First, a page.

-- Posted by VIKED on Sun, Aug 22, 2010, at 9:52 AM

Whenever I attended the meeting in Perryville explaining this project, I went on KFVS-12 expressing support. What politician wouldn't encourage the introduction of a $120 Million project with 25 new full-time jobs? The plant is intended to help utilities comply with the state of Missouri's mandate to generate part of their power from solar, wind and biomass.

After the hearing I spoke with timber traders who expressed concern that the 45 semi-loads required daily to feed the plant could not be sustained by wood waste products alone. This would also require clear-cutting new growth and result in increased pricing on a waste product.

It is my current opinion that a better option would be to build this plant using natural gas instead of wood bio-mass. Our country has vast reserves of natural gas. At this hearing, we were told natural gas burns cleaner than coal or wood. Acquisition and transportation of fuel would be more efficient overall. The objectives of the Missouri mandate (cleaner air) would be better met.

I applaud Liberty Green Renewals for bringing this opportunity to Missouri and filling a niche our state requires. However, I fear this plant, once the effect of federal subsidies diminish, and the shortage of wood biomass raises prices, will also close down the way our corn ethanol and biodiesel plants have.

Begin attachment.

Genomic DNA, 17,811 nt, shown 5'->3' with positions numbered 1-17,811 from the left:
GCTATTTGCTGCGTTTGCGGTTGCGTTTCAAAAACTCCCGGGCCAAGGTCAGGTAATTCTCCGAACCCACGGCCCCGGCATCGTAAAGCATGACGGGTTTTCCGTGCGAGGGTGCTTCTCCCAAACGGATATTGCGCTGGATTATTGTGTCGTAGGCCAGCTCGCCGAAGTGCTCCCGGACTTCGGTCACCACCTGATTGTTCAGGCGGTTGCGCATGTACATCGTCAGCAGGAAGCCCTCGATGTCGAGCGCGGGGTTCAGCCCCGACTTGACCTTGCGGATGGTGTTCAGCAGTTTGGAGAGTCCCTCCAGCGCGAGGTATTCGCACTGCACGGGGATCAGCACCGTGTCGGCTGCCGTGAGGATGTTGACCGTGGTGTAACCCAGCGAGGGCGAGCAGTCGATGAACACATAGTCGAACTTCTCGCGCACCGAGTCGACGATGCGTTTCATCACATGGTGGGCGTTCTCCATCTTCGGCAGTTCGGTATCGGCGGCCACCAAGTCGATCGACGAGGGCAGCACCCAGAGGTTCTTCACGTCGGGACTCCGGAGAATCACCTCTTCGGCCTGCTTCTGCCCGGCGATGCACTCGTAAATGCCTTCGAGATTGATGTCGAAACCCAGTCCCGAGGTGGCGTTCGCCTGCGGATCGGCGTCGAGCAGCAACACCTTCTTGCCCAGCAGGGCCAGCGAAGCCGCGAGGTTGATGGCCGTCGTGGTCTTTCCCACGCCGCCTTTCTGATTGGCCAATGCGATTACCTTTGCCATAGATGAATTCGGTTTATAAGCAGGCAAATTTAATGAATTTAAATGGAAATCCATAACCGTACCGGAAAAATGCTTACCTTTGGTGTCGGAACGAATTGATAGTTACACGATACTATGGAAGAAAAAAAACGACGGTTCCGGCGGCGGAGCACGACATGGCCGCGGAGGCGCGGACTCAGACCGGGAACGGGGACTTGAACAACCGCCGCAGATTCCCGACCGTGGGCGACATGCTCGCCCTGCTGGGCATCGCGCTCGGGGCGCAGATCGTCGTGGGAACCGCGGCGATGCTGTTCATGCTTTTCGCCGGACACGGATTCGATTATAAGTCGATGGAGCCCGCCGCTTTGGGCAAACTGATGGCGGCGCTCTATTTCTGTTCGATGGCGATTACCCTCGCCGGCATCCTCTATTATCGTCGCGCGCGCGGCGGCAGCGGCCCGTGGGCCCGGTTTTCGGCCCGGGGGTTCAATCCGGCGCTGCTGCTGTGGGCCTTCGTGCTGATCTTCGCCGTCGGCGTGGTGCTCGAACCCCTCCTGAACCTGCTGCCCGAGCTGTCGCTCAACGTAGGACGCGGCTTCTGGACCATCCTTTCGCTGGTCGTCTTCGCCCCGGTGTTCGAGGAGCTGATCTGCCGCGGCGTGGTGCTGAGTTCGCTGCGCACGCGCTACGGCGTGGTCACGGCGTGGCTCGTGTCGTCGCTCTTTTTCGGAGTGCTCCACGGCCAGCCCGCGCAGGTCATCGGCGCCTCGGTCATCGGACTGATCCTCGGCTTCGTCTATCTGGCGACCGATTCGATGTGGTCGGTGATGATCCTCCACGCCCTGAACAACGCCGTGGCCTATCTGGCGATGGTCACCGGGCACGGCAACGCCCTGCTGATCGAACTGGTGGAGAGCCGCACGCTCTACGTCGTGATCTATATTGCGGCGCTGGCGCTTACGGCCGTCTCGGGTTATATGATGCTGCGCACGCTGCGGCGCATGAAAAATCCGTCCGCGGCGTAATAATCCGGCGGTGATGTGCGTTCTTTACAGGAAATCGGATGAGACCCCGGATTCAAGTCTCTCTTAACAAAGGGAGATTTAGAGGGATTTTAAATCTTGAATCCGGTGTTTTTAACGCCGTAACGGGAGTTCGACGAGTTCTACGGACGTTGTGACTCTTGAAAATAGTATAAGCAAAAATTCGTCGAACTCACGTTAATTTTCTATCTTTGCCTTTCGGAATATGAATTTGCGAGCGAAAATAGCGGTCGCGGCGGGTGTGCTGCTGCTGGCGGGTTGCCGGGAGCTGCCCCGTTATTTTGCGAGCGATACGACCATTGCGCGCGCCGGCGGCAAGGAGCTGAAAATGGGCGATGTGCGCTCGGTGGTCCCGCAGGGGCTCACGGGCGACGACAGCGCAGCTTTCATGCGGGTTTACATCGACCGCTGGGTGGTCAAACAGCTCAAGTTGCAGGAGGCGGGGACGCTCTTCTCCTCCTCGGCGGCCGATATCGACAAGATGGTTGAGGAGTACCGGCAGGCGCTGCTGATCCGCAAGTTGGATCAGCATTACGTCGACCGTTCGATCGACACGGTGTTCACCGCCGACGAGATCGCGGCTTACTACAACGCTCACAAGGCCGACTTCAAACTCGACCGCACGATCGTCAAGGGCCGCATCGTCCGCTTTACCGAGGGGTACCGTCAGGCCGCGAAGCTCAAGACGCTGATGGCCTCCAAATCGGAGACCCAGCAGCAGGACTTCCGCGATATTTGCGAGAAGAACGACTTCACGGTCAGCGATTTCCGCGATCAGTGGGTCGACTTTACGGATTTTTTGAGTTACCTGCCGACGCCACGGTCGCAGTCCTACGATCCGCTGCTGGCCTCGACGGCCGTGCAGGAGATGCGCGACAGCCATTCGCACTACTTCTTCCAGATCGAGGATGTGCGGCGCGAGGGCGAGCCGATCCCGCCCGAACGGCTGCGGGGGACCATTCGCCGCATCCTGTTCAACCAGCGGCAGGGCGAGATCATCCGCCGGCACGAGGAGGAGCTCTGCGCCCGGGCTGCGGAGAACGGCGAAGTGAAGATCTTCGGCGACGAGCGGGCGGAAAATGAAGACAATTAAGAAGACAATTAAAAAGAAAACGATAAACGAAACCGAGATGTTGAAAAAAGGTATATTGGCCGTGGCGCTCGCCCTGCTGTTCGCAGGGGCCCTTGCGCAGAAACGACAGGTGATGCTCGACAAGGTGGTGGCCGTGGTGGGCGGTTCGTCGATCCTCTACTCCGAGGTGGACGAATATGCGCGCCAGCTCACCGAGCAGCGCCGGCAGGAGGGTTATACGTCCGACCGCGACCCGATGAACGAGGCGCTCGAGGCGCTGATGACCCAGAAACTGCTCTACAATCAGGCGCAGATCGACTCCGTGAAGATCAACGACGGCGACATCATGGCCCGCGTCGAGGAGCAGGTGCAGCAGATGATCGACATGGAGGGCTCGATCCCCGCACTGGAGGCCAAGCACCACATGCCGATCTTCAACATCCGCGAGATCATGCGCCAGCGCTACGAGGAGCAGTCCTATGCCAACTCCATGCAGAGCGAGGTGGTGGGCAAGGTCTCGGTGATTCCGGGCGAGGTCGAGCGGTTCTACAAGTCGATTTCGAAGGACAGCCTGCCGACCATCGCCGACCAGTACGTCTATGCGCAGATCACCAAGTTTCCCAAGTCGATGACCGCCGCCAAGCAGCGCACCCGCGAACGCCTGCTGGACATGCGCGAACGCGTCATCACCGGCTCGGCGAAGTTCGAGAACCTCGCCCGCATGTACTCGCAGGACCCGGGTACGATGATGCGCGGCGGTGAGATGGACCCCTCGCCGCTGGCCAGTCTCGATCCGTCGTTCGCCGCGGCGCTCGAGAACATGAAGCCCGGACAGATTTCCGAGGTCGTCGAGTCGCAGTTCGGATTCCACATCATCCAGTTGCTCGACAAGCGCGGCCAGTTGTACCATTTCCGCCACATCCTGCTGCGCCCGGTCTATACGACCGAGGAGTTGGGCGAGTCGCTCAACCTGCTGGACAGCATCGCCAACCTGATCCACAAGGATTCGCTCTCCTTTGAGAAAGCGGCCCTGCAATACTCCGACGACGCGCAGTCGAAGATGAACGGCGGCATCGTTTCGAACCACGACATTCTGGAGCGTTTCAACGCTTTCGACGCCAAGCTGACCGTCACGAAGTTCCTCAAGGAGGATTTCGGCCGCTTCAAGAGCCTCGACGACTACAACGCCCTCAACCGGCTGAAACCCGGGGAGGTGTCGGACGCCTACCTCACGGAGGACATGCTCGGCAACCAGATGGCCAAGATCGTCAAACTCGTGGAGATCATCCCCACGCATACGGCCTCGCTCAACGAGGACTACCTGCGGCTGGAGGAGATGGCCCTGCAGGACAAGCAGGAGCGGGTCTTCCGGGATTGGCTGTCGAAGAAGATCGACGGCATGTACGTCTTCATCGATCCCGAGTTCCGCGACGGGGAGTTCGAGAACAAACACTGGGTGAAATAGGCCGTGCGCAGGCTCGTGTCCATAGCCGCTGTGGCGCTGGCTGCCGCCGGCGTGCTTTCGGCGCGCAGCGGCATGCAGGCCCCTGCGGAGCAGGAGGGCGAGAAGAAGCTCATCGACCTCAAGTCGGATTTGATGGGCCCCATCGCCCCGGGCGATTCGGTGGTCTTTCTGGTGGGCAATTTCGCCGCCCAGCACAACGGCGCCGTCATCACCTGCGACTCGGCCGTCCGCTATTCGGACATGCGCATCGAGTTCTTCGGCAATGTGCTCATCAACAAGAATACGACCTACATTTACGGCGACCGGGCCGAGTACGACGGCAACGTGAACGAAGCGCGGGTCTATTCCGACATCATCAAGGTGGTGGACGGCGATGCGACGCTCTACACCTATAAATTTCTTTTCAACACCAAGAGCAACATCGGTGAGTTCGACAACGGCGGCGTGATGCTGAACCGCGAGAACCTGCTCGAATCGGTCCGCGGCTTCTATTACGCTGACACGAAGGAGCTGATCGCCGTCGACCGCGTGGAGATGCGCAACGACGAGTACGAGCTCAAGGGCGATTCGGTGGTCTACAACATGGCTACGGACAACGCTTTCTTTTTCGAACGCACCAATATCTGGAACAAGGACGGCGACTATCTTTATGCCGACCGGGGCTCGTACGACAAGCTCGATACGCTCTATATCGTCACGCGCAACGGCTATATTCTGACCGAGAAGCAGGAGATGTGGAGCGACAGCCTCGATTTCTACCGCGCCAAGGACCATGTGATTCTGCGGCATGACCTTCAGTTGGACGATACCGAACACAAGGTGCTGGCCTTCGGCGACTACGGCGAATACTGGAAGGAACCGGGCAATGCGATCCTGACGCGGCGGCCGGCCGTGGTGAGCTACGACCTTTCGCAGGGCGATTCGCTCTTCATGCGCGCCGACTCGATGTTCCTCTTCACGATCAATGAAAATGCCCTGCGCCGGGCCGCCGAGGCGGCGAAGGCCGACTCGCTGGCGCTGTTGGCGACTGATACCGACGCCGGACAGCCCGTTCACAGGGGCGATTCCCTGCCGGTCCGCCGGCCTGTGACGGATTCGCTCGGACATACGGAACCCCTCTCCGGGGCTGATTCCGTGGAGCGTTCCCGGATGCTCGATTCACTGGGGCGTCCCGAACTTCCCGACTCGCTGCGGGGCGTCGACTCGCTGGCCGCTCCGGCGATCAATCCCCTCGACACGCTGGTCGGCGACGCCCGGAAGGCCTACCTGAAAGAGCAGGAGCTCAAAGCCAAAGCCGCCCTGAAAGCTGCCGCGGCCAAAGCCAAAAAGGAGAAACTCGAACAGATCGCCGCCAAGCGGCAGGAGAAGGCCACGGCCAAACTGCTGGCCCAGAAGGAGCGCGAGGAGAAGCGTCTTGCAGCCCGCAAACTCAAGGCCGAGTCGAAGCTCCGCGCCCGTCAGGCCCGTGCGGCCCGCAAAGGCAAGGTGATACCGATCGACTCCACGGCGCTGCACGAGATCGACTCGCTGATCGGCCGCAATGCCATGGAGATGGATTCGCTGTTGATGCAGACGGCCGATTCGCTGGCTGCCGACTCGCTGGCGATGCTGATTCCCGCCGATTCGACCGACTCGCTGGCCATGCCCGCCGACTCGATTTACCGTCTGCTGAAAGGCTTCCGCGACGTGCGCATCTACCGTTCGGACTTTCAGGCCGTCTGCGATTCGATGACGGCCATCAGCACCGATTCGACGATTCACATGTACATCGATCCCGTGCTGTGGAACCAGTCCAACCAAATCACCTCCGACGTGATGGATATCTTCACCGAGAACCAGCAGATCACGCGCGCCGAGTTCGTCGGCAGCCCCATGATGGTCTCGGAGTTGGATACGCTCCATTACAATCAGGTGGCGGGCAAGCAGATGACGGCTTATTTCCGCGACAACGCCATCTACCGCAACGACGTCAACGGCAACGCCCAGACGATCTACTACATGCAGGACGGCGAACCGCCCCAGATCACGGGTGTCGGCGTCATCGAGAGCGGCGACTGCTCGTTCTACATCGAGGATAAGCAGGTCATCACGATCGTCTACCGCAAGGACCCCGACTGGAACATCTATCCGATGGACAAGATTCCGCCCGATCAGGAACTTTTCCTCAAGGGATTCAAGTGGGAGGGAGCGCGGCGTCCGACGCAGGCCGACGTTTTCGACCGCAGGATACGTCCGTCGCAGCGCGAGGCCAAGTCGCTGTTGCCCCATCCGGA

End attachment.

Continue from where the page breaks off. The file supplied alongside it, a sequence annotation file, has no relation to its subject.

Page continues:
Larry Bill, Independent Conservative Candidate for Congress, 8th District, Missouri

Visit: http://larrybill.com/mr-bills-search-for...

-- Posted by nolimitsonthought on Sun, Aug 22, 2010, at 1:54 PM

The EPA is a monster.

-- Posted by We Regret To Inform U on Sun, Aug 22, 2010, at 9:13 PM

I'm concerned with the air quality near the plant. I get very congested and sick when I am near burning wood or leaves. Will the air quality be poor?

-- Posted by showmegirl on Sun, Aug 22, 2010, at 10:57 PM

I heard that there are 20 more biomass plants are proposed for Missouri. This will pollute our water and air, devastate our forest, and make the general public ill, cause birth defects and raise cancer, heart disease, respiratory problems, and infant mortality rates. In Florida they went from 3% across the board statewide to an infant mortality of 15.2% (there was no difference in black or white infants same rate) where the biomass plant was up and running. That's 5 times the state average. The particulate matter and CO2's, SO2's and NO2's are responsible. Missouri residents need to wake up before it's too late. Our Politicains both local and state reps need to be replaced whether they are Republican or Democrat. They had our air standards lowered to accomodate these biomass plants. They are actually major not minor polluters that's why they lowered the standards or had them done away with. Right now they care more about the almighty buck and less about citizens that live near or around these monsterousities. In Perryville the amount of permanent full time jobs for citizens without biomass experience or training will amount to 2 to 3 jobs (that's a janitor or maintenance man, the rest you need 5 years biomass and/or 2 years training. It's definitely not worth 40 Million in stimulus money or the other grants and tax abatements they'll receive. What a rip off of the American taxpayer. They'll be happy to poison us for a buck. They've done it in other states why stop here. Also once the forest are gone you can't buy one off the internet. Stand up for yourselves. Fight this injustice.

-- Posted by veryconcernedwoman on Fri, Sep 3, 2010, at 1:51 PM